Make sure you don’t miss out on one of the last and best debates in the UCL academic calendar this year. The evening promises to be a highly interesting and stimulating debate on the ethics of international intervention with an excellent panel of high profile speakers.
Tickets are free and include a post-debate wine and canape reception. Tickets are limited so reserve one now at: http://lptforum.eventbrite.com
Wednesday 6th June 2012, 6.30pm – 8.30pm
G22 Lecture Theatre, Pearson Building, UCL, Gower Street, London WC1E 6BT
Please reserve your free ticket here: http://lptforum.eventbrite.com
This is the third in a series of popular student-organised academic events at UCL’s School of Public Policy. This year’s forum will take place between 6:30-8:30pm on Wednesday 6th June, in the form of a panel discussion chaired by Nat Rutherford, a student on the Master’s programme. This year we will be addressing the issue and ethics of international intervention. Professor Chris Brown (LSE), John McDonnell MP, Dr Avia Pasternak (University of Essex) and Dr Laura Valentini (UCL) have already confirmed as panel members. This event is open to the public and all are welcome to attend.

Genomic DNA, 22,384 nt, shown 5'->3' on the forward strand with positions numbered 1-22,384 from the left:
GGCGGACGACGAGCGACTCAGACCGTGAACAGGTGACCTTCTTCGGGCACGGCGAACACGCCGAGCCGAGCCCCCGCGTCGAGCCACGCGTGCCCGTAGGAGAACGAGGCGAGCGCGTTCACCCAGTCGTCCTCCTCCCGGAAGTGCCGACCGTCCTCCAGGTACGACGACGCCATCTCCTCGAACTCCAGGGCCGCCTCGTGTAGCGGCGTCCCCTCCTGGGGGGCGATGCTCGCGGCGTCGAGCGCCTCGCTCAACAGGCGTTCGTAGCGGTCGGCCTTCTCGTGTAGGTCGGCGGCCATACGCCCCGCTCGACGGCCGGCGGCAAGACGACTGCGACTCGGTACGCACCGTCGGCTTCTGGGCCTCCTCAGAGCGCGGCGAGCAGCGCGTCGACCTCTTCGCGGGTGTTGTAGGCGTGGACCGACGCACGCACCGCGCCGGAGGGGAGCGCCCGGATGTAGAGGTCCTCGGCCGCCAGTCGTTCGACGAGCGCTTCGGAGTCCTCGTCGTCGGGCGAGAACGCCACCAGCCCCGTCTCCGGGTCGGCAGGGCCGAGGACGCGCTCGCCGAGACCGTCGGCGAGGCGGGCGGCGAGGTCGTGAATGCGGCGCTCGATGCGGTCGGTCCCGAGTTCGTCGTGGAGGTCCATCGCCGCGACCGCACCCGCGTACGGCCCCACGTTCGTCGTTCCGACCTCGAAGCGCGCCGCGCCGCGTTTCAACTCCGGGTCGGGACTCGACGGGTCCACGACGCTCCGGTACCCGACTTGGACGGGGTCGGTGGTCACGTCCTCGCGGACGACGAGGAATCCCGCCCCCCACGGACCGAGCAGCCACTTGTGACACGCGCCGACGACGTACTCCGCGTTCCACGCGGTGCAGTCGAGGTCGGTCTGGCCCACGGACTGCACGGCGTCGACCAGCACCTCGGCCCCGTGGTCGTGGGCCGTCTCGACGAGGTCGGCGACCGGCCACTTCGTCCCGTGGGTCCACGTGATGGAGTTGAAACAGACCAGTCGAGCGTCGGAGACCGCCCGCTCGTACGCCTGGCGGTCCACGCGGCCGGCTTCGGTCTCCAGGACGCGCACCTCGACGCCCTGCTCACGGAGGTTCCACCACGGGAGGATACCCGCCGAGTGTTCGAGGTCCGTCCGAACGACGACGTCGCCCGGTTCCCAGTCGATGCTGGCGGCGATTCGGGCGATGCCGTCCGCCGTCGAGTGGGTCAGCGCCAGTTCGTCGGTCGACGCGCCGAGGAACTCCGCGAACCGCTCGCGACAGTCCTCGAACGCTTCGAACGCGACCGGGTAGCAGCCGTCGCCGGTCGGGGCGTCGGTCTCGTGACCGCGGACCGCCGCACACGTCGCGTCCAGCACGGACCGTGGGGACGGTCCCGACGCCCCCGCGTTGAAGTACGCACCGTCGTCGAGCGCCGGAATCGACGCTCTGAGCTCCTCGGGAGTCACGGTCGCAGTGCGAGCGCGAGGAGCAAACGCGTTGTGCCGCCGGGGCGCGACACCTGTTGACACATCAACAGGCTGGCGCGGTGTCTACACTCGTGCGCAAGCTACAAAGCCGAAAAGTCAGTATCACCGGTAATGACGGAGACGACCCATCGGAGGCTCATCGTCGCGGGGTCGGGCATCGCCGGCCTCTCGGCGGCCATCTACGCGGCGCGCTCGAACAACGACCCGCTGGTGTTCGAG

With the recent military intervention in Libya, imposition of trade sanctions on Syria and our gradual retreat from two foreign wars, the issue of international intervention is currently (and foreseeably) pertinent to political philosophy, especially in the spheres of human rights and global justice. What normative and practical lessons can be drawn from experiences of occupation in Iraq and Afghanistan, and what considerations ought to inform a state’s decision to intervene, especially in light of the Arab Spring?
Some key issues we plan to address include:
- Is it right to export western liberal values with missionary zeal?
- Are accusations of cultural imperialism avoidable in international intervention?
- How can we justify the circumvention of nationalism when engaging in foreign intervention?
- Can cost-benefit analysis ever provide reasonable grounds for intervention?
- Do the implications of intervention extend to broader concerns of global injustice, such as the global poor?
- What obligations do states owe to citizens of other states?
- Are our global obligations in conflict with democratic demands?
- To what extent are our conclusions about global justice and intervention action-guiding?
Global problems need global solutions, but do they also generate global obligations?
Where better to address these global issues than at UCL, “London’s Global University”?
We will be hosting a drinks reception in the South Cloisters after the talk and all attendees are welcome to join.